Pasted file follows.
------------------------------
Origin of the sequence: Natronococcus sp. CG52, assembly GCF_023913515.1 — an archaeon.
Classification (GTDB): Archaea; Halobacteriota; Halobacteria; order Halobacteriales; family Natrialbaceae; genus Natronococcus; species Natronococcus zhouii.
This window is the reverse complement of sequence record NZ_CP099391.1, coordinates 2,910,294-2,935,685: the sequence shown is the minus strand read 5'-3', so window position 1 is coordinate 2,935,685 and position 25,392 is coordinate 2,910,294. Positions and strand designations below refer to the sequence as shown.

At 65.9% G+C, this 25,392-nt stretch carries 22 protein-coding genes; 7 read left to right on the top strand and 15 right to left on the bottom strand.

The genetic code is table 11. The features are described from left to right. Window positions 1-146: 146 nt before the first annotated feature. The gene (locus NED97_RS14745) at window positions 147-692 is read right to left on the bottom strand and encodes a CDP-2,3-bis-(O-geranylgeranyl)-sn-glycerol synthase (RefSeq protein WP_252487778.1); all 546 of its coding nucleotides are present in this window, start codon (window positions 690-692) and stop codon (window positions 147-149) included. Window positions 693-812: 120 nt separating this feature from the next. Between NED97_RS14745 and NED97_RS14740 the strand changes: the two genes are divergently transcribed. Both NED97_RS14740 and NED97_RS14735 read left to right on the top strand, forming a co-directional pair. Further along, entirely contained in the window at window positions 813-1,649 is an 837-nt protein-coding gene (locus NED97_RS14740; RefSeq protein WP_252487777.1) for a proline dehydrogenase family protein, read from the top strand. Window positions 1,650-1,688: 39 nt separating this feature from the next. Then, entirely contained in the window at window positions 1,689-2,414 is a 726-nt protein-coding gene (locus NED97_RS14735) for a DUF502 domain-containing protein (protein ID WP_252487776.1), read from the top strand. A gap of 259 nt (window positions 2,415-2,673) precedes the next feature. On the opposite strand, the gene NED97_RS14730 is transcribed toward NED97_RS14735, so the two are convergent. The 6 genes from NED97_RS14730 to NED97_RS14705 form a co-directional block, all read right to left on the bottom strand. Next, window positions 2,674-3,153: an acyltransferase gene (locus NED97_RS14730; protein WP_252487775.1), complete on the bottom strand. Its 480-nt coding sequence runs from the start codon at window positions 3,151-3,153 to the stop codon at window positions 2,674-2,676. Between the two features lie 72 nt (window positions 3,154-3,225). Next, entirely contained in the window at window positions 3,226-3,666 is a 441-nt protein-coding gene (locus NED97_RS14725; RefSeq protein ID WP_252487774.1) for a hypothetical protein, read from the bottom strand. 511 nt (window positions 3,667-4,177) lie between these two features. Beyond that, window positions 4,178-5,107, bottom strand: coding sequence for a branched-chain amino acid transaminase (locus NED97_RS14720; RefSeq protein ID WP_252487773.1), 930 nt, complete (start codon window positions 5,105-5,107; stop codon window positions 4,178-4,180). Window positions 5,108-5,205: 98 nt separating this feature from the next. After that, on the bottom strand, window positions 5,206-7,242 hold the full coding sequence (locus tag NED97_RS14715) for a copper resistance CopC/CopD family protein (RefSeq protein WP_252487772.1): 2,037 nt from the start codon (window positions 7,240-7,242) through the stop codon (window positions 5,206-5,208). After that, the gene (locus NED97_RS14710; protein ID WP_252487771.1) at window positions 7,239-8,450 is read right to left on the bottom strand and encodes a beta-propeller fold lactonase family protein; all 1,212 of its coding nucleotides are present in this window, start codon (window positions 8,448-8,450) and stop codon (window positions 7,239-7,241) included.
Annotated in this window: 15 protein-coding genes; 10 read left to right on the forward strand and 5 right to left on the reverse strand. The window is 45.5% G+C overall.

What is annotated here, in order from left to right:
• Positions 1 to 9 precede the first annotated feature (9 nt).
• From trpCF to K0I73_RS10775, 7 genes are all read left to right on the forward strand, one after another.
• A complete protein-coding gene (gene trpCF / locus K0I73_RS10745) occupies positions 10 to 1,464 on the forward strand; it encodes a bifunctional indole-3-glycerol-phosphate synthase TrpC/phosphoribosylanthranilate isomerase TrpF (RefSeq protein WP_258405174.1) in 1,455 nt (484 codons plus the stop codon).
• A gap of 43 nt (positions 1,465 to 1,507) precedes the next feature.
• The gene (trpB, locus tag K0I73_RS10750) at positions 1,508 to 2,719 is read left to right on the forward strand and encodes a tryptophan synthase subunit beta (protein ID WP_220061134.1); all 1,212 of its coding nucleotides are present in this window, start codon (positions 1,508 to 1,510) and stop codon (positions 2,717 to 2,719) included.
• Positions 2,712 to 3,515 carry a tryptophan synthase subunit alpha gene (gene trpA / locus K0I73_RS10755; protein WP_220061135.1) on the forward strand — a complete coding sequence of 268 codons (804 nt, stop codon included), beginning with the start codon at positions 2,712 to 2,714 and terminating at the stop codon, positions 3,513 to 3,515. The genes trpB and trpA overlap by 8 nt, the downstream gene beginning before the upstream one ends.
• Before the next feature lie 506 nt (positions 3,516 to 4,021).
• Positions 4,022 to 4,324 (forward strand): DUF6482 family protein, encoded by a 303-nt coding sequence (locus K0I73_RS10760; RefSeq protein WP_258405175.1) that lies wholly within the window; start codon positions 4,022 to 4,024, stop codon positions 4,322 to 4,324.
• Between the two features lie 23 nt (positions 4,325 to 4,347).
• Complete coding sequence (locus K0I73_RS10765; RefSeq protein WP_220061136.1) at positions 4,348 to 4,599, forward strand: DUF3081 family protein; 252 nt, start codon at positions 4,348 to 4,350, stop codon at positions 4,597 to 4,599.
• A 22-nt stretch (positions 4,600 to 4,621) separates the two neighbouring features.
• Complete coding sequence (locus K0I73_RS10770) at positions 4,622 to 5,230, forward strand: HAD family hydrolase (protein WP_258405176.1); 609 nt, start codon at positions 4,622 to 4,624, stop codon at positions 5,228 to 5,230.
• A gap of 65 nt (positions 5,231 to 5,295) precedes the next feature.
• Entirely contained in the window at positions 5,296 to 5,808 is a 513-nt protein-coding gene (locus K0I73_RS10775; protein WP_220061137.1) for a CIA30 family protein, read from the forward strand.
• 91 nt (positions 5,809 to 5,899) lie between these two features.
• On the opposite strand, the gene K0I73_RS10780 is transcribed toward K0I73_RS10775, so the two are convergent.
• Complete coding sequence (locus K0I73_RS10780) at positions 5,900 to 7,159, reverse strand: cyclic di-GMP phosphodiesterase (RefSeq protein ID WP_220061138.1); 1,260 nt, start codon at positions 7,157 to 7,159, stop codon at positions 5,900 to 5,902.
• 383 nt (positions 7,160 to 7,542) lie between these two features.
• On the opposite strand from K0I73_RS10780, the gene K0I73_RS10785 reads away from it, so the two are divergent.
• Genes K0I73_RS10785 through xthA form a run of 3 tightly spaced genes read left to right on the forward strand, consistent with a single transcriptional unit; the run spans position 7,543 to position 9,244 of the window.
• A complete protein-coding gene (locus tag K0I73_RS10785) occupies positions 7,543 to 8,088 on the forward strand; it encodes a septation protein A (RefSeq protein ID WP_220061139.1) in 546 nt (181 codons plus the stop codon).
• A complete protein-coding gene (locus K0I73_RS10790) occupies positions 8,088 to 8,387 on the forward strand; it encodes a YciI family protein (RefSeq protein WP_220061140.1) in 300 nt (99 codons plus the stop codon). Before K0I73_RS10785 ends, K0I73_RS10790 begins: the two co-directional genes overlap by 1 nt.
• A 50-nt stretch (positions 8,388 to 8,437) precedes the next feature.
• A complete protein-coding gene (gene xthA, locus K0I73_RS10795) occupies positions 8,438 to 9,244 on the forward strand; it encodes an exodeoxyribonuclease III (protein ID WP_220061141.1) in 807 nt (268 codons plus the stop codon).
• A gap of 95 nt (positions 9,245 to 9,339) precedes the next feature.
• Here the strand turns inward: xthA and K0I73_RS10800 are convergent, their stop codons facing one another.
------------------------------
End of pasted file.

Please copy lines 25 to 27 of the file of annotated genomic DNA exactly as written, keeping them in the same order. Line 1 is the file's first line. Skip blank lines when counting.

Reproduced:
• 383 nt (positions 7,160 to 7,542) lie between these two features.
• On the opposite strand from K0I73_RS10780, the gene K0I73_RS10785 reads away from it, so the two are divergent.
• Genes K0I73_RS10785 through xthA form a run of 3 tightly spaced genes read left to right on the forward strand, consistent with a single transcriptional unit; the run spans position 7,543 to position 9,244 of the window.